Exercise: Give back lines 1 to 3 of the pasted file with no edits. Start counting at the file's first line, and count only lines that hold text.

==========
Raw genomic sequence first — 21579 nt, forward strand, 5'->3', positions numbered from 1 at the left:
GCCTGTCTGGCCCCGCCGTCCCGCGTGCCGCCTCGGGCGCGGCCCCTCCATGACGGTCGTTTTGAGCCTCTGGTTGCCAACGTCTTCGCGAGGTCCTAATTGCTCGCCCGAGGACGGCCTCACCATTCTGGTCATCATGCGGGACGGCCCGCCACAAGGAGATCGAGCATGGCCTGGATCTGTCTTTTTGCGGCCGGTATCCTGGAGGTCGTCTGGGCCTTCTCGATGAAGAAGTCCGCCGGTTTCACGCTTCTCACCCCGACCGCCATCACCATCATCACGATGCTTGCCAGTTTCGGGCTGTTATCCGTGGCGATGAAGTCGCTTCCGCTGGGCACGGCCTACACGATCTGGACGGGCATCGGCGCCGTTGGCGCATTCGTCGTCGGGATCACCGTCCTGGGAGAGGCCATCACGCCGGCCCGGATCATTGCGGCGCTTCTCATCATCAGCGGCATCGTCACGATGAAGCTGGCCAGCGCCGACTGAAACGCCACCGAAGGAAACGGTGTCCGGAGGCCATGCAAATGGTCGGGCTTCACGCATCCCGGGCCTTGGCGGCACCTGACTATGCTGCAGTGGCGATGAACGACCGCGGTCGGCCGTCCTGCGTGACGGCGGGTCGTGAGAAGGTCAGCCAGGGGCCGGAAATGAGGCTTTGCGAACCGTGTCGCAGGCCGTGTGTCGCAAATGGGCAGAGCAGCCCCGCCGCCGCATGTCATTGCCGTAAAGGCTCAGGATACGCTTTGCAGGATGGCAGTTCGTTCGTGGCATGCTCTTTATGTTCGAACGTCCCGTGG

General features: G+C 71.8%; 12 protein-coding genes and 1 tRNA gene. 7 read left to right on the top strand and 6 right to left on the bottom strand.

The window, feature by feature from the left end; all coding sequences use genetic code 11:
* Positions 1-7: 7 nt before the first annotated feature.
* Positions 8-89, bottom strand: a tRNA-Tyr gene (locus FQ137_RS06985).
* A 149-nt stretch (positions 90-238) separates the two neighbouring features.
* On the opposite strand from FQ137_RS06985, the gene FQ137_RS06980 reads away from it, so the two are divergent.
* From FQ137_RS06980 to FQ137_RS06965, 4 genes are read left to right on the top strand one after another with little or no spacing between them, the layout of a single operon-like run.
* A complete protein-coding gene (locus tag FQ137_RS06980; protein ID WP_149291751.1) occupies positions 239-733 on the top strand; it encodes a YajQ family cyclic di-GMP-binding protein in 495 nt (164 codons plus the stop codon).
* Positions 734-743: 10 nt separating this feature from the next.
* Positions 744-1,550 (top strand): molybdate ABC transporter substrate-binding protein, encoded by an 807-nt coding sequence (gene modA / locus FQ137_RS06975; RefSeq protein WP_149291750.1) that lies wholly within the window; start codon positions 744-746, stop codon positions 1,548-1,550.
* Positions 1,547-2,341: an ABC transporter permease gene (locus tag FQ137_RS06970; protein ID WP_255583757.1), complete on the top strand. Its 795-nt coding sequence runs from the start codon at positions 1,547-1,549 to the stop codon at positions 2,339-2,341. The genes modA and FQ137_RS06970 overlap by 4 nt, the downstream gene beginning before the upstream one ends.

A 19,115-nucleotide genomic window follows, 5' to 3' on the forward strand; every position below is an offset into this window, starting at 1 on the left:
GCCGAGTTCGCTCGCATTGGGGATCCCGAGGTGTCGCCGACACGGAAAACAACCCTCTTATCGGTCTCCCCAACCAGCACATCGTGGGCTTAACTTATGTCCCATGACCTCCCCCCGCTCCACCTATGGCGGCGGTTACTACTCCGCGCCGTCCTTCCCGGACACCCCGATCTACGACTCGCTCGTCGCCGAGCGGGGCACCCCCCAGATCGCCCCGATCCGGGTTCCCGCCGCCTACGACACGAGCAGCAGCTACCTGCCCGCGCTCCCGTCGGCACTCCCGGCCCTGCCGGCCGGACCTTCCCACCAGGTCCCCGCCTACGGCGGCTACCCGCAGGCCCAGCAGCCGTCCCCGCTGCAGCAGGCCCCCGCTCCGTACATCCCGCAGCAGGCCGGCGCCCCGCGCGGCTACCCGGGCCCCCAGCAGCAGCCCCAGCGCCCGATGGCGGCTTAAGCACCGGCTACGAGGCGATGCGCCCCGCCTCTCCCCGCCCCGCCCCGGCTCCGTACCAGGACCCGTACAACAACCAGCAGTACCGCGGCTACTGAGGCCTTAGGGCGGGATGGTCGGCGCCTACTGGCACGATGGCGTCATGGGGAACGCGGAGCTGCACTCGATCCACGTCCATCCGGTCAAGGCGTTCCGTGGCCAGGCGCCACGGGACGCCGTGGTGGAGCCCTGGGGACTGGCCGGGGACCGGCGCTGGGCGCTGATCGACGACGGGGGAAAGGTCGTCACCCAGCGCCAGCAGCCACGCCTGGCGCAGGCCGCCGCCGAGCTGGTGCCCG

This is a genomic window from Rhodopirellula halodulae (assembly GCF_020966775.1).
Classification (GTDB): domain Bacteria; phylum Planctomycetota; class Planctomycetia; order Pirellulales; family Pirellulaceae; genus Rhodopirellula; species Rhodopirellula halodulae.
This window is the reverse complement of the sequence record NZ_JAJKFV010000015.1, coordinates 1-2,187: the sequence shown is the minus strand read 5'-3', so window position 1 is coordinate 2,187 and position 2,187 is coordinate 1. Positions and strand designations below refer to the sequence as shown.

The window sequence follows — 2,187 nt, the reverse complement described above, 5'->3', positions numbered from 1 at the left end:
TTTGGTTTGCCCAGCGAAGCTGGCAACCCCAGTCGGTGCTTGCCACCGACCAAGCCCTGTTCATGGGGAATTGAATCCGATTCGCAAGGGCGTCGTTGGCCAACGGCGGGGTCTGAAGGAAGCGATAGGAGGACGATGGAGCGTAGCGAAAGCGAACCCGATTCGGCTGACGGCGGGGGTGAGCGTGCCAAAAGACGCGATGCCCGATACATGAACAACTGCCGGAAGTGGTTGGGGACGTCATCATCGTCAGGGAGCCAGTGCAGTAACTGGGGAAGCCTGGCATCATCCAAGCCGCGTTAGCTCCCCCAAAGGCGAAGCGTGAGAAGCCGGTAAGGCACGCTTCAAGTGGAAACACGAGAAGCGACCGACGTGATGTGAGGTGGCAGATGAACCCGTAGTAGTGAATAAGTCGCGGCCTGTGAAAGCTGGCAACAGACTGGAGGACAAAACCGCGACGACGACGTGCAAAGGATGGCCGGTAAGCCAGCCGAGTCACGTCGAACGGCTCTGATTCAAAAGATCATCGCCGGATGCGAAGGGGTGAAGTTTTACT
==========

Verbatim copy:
Raw genomic sequence first — 21579 nt, forward strand, 5'->3', positions numbered from 1 at the left:
GCCTGTCTGGCCCCGCCGTCCCGCGTGCCGCCTCGGGCGCGGCCCCTCCATGACGGTCGTTTTGAGCCTCTGGTTGCCAACGTCTTCGCGAGGTCCTAATTGCTCGCCCGAGGACGGCCTCACCATTCTGGTCATCATGCGGGACGGCCCGCCACAAGGAGATCGAGCATGGCCTGGATCTGTCTTTTTGCGGCCGGTATCCTGGAGGTCGTCTGGGCCTTCTCGATGAAGAAGTCCGCCGGTTTCACGCTTCTCACCCCGACCGCCATCACCATCATCACGATGCTTGCCAGTTTCGGGCTGTTATCCGTGGCGATGAAGTCGCTTCCGCTGGGCACGGCCTACACGATCTGGACGGGCATCGGCGCCGTTGGCGCATTCGTCGTCGGGATCACCGTCCTGGGAGAGGCCATCACGCCGGCCCGGATCATTGCGGCGCTTCTCATCATCAGCGGCATCGTCACGATGAAGCTGGCCAGCGCCGACTGAAACGCCACCGAAGGAAACGGTGTCCGGAGGCCATGCAAATGGTCGGGCTTCACGCATCCCGGGCCTTGGCGGCACCTGACTATGCTGCAGTGGCGATGAACGACCGCGGTCGGCCGTCCTGCGTGACGGCGGGTCGTGAGAAGGTCAGCCAGGGGCCGGAAATGAGGCTTTGCGAACCGTGTCGCAGGCCGTGTGTCGCAAATGGGCAGAGCAGCCCCGCCGCCGCATGTCATTGCCGTAAAGGCTCAGGATACGCTTTGCAGGATGGCAGTTCGTTCGTGGCATGCTCTTTATGTTCGAACGTCCCGTGG

General features: G+C 71.8%; 12 protein-coding genes and 1 tRNA gene. 7 read left to right on the top strand and 6 right to left on the bottom strand.